First place: The De Facto Mother by Yasmina Din Madden

Kiki learns that male alligators have permanent erections while she watches the Discovery Channel instead of grading five paragraph essays from her eighth graders who, among the boys, she also suspects have permanent erections. Over the many years she’s taught, she’s seen hundreds of boys adjust themselves, eyes darting around the room, checking to see if anyone noticed, or openly, without a hint of embarrassment. She has also on occasion watched a boy walk out of her classroom with a full-on tent and the mother in her has wanted to rush over and hand him a folder or a book to cover himself. Which, of course, she resists. Kiki should turn off the television and grade, but she just can’t bring herself to read another essay about The Hate You Give, a book she and her students love. Reading and discussing books with her students brings Kiki actual joy. Reading their writing is another beast altogether.  

During mating, two flatworms, which Kiki has never heard of, engage in “penis fencing” in which they each try to stab each other with their two-headed penises. Yes, this is alarming and surprising to Kiki, but what really gets her, is the way the Discovery Channel describes what comes next, which is that whoever manages to penetrate first and inseminate the other wins. And the loser, their words, not hers, becomes the de facto mother. Kiki considers the flatworm’s hermaphroditic nature, what it might be like to have a penis alongside her vagina. Not interested. While she’s had her share of penises inside of her, sleeps beside a human with a penis, and has a child with a penis, she will always find them strange, and somewhat ugly. She realizes that if a man described a vagina this way, it would be viewed as misogynistic. Maybe she’s biased, but vaginas just seem more organic to the human body. 

Kiki glances at the stack of essays beside her on the couch and feels slightly nauseated. She tells herself that it’s because there’s eighty of them, but also, her period is a couple of weeks late and she’s been putting off buying a pregnancy test. Kiki loves her son, but she is not interested in having another baby—she hated being pregnant, and she’s only ever wanted a single child. Lucas, her husband, is another story. “Two is perfect,” he keeps telling her. “Then they have each other.” Kiki won’t budge—even when they were dating, she made it clear that if she had children, it would only be one. Anders is four, a sweet, gentle little boy who loves animals and has the palate of an adult. She loves him more than anything in the world, which is why she only ever wanted one child. How could she possibly love another child as much as she loves Anders?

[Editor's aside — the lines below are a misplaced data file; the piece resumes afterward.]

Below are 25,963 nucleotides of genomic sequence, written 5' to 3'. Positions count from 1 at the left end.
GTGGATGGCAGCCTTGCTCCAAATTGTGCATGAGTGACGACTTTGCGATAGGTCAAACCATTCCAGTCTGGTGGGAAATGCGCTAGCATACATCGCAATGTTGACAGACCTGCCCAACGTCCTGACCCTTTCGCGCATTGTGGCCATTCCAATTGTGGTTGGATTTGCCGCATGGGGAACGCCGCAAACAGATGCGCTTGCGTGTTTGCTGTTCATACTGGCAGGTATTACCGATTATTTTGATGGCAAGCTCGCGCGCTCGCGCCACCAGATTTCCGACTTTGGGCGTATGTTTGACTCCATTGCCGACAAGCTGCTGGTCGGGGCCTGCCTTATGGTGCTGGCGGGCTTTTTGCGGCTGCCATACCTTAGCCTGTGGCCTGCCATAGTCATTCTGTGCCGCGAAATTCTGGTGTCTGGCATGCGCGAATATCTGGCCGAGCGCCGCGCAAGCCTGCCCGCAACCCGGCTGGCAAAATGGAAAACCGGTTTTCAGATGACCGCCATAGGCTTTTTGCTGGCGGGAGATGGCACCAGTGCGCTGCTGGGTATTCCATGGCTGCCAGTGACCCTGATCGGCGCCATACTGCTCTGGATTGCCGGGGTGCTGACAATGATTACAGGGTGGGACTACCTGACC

On television, a hen squawks and does its strange head-bobbing run across a farmyard, a fat rooster in hot pursuit. Kiki watches as the rooster, who, just for the record, seems both predatory and peremptory, mounts the hen. She knows she’s anthropomorphizing, and the rooster is just following his biological urges, but watching him mount that hen makes her mad. Some of that anger dissipates when the Aussie host of the show shares that a hen can eject up to eighty percent of an offending (again, their words, not hers) male’s sperm. She silently cheers on the hen, eject, eject, eject! Once again, the Discovery Channel disappoints when it underscores that this ejection of sperm allows for the possibility that the hen might be impregnated by a rooster at the top of the pecking order. Is it so impossible that a hen just doesn’t want to get impregnated yet again? The TV host did, after all, describe hens who eject sperm as enraged or possibly disappointed. Why assume she’s disappointed the rooster isn’t distinguished enough—too low in the pecking order? Why not focus on the possibility that the hen is enraged at the rooster’s audacity, at the prospect of laying another bunch of eggs, with the idea of being, yet again, an incubator? 

Kiki clicks off the television and puts aside her stack of essays. She slings her purse over her shoulder and grabs her keys. At the pharmacy down the street, she selects two pregnancy tests. Sitting awkwardly on the toilet, trying to pee on the stick but not her hand—harder than it might sound—Kiki thinks about the flatworms, wonders if her husband would be so gung-ho about two kids if he lost their battle and became the de-facto mother. 


The best flash rage on the page, and that’s what’s happening here. A rage against silence and men. Done so with wit, grace, and searing language. What’s so stunning about this piece is how the contempt is palatable on the page, which, just like a flatworm, digs more and more into you as you read. Nothing short of a delight.

jj Peña

The story was very cleverly structured. There were so many layers to it, and so many underlying emotions to what seemed like a very simple observation of a particular situation. I loved the voice, the structure and how it evoked all kinds of emotions in me while I was reading it.

Susmita Bhattacharya

Yasmina Din Madden is a Vietnamese American writer who lives in Iowa. Her fiction and nonfiction have been published in The Idaho Review, PANK, Carve, The Masters Review: New Voices, The Fairy Tale Review, Necessary Fiction, Hobart, Word Riot and other journals. Her short fiction has been a finalist for The Iowa Review Award in Fiction, The Masters Review Anthology, the Wigleaf Top 50, Fractured Journal’s micro-fiction contest, and nominated twice for a Pushcart Prize. She is completing a collection of short fiction.

 

Published by Freya Morris

Author & Director of Oxford Flash Fiction Prize. West Country bumpkin who can't kill anything but characters. Loves to grow big stories and big plants. Always looking for omens and four leaf clovers.

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